I would also like to say that I brought forward an amendment and it was shot down, unfortunately, but I think it is very important to raise in terms of Telefilm. We are talking about our support for the artists and we are talking about how much we value them. Yet when these bills come forward and we are talking about who sits on these boards, who sits on Telefilm, who sits on CBC, who sits on CRTC, we have no ability to guarantee that people who are committed to the arts community, people who are committed to arts and know the grassroots issues, the front line issues, have any representation on these boards.
Maybe the Telefilm bill is a housekeeping bill, but it would have been a nice foundational structural change to this housekeeping bill if we had said that someone from the arts community, someone who is involved in the day to day business of making a living and helping create culture, was sitting on that board, but that was shot down. It disturbs me greatly, because again it undermines, I believe, Canadians' confidence in our cultural institutions if we do not know why people are being appointed to these boards and who is making the decisions about appointing them.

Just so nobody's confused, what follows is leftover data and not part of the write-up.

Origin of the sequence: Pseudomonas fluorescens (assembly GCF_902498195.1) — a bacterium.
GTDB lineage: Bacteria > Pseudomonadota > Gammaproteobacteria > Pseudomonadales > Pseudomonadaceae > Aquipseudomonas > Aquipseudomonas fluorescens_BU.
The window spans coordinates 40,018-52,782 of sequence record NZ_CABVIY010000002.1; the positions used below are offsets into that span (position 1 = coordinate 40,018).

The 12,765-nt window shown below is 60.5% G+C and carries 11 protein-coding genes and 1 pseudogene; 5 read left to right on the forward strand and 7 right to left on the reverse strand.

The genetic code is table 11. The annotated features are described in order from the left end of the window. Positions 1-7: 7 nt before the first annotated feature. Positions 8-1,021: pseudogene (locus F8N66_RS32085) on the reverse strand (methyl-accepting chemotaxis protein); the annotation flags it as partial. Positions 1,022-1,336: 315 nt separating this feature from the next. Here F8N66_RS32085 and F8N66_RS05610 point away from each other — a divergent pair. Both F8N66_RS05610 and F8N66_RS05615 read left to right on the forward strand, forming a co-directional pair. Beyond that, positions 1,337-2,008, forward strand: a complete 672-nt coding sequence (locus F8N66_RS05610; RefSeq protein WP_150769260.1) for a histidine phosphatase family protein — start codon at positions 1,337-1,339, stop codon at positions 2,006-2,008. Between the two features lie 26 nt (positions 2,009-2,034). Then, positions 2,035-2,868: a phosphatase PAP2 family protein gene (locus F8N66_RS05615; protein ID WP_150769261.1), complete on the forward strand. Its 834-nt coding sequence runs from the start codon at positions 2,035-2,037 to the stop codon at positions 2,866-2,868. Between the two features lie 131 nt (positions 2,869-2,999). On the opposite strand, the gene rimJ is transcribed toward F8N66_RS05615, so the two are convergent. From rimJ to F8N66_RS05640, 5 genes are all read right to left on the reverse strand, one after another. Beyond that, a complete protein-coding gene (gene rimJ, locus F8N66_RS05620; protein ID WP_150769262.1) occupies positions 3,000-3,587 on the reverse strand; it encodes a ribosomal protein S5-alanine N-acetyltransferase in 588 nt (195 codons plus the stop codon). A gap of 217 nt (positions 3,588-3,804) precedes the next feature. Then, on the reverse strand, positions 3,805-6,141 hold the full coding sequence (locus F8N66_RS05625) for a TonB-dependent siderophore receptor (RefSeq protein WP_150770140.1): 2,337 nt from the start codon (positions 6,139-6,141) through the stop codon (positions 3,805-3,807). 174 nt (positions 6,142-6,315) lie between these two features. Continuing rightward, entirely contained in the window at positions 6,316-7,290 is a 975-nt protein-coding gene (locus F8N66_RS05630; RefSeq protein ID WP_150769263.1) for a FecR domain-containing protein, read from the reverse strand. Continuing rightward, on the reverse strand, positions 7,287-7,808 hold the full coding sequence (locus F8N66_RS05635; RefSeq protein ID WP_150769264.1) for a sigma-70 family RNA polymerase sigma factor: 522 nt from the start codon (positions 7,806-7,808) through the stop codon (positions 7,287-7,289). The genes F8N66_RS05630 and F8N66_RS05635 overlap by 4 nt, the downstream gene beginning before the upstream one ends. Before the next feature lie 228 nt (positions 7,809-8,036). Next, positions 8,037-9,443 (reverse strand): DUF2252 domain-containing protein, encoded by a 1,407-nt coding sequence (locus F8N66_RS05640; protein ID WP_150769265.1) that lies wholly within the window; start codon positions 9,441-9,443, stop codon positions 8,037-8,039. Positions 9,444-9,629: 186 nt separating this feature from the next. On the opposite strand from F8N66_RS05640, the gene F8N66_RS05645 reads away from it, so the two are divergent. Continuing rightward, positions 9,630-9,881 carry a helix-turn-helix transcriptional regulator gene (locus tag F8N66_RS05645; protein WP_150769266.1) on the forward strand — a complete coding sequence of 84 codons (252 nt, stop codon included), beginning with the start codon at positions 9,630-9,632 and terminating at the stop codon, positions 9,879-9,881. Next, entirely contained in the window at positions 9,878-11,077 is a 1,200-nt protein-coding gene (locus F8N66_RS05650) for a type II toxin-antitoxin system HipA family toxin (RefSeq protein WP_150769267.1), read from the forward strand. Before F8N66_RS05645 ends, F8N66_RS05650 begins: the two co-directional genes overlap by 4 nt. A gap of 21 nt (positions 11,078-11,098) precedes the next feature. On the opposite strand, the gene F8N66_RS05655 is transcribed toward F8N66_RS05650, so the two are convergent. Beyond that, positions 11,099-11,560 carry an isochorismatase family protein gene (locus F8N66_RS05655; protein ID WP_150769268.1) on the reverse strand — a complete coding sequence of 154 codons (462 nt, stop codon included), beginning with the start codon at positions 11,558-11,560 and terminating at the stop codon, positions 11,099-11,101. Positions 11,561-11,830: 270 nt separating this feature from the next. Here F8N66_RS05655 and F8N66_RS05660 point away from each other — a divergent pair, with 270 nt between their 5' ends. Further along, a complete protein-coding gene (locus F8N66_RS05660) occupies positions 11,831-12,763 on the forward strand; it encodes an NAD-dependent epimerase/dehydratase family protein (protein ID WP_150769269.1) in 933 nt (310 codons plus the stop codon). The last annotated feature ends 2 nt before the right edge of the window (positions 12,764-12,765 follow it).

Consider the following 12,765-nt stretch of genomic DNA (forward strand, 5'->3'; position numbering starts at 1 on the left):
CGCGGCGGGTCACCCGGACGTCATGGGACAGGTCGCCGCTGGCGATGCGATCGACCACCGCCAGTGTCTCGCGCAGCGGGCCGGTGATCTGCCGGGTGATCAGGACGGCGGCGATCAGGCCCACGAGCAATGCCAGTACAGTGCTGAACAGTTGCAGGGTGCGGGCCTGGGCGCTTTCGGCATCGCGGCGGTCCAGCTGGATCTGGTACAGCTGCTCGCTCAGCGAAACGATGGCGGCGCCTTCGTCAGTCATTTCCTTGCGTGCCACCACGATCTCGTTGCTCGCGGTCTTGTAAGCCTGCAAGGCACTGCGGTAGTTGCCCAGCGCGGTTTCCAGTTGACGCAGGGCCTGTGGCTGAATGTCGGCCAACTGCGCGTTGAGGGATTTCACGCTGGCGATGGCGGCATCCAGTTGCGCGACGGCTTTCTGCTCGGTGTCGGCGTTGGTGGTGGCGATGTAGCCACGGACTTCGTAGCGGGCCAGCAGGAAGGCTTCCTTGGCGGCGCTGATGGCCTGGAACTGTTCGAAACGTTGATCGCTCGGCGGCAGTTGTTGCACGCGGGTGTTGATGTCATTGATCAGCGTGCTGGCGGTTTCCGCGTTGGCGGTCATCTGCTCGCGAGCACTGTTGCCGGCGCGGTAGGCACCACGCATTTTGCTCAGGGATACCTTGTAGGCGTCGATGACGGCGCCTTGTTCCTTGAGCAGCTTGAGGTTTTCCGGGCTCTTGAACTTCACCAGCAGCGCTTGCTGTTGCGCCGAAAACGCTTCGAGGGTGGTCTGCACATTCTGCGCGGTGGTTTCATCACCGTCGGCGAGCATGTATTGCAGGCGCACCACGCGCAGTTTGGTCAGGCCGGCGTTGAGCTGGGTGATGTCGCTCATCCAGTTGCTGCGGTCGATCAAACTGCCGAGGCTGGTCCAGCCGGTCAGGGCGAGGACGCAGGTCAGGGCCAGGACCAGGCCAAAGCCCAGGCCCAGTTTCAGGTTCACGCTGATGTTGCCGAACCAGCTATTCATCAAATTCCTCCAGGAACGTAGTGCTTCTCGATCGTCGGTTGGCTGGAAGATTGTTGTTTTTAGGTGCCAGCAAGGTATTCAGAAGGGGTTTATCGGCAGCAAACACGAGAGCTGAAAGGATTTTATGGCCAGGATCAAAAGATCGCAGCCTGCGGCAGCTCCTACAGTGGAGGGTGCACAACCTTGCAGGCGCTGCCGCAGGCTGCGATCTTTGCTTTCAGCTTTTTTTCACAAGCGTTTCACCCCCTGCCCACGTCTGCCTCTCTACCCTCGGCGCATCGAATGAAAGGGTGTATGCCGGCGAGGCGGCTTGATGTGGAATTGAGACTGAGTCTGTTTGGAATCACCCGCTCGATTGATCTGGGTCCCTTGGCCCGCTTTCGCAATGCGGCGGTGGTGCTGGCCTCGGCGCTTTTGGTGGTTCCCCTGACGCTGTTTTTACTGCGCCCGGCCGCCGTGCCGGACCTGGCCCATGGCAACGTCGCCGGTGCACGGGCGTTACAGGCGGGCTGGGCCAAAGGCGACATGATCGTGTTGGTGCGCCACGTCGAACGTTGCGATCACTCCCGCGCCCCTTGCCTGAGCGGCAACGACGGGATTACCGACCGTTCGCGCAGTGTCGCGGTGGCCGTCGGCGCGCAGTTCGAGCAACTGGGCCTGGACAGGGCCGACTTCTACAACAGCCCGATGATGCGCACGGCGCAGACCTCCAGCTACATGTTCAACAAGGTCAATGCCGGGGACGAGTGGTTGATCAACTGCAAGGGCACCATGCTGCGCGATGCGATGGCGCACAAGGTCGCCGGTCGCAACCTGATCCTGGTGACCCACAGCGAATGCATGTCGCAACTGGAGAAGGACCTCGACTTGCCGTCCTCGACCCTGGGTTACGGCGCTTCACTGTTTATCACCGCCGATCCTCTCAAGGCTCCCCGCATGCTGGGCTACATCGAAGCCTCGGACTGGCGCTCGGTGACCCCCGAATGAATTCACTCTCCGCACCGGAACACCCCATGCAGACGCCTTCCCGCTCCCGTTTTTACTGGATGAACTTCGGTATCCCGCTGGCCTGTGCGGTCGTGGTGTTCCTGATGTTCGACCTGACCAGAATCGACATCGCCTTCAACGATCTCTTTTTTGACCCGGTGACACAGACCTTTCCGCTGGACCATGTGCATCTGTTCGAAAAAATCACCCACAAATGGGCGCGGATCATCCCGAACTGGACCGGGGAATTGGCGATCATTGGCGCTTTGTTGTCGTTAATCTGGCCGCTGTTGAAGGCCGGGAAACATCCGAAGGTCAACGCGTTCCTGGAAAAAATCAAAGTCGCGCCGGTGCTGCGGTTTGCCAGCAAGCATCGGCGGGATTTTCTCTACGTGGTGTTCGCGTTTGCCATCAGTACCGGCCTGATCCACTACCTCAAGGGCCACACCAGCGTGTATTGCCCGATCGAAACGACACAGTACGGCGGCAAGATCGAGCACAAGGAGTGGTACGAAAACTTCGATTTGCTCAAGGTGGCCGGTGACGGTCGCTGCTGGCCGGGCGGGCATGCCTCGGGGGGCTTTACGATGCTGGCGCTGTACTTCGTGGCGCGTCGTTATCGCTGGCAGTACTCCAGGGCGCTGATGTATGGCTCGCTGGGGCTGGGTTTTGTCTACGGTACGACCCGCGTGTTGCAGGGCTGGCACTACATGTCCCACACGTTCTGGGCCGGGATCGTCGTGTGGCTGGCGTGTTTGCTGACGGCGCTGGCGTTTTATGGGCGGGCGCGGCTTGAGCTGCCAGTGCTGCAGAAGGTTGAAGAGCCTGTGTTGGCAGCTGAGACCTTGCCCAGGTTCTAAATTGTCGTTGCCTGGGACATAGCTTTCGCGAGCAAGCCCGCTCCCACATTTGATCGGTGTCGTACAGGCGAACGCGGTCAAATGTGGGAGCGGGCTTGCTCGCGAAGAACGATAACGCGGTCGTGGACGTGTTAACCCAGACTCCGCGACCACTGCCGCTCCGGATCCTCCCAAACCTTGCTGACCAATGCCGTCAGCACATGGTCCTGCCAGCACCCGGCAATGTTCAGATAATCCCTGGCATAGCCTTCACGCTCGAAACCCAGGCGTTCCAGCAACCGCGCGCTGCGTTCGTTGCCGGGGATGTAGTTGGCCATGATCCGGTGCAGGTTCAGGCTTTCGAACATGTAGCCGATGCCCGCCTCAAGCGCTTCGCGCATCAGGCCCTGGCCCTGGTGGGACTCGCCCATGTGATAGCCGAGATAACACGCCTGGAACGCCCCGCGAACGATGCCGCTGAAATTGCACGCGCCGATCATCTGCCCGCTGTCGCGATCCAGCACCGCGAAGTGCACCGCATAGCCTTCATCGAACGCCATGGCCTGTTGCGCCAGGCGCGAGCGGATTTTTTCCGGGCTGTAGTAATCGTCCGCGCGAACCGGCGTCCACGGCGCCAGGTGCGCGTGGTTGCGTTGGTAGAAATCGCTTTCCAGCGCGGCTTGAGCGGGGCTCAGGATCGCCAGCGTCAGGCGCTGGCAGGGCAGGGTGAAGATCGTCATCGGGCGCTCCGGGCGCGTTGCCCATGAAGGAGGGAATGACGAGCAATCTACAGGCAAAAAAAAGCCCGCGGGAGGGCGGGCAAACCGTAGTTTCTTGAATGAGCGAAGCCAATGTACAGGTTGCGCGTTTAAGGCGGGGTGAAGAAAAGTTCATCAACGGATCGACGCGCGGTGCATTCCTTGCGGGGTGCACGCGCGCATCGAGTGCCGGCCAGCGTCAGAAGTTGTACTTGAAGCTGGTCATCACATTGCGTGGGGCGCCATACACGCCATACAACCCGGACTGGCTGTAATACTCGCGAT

I brought that forward as a potential amendment and it was not supported by any of the other parties. It is unfortunate, but I think it should be put on the record that we need to say that if we are going to support our artists it is more than rhetoric. Once again, we all love our artists, do we not? But until we start making some firm commitments as Canadians, we are going to continue to see an undermining of our export industries. We are going to see a continued loss of the jobs that have previously helped many of our urban areas. And we are going to see a continual erosion of what we like to call our story. I think that would be a national travesty.
I will conclude by saying that the NDP will support this bill going forward, but we believe the government has to do more. This government has to commit to coming up very soon with some honest answers about where it is going in terms of its funding for the arts, for film and for Canada's book industry. It has to let these people know so that they can get down to the business of doing what they do well, which is creating culture, creating jobs and creating export investments for us as a nation.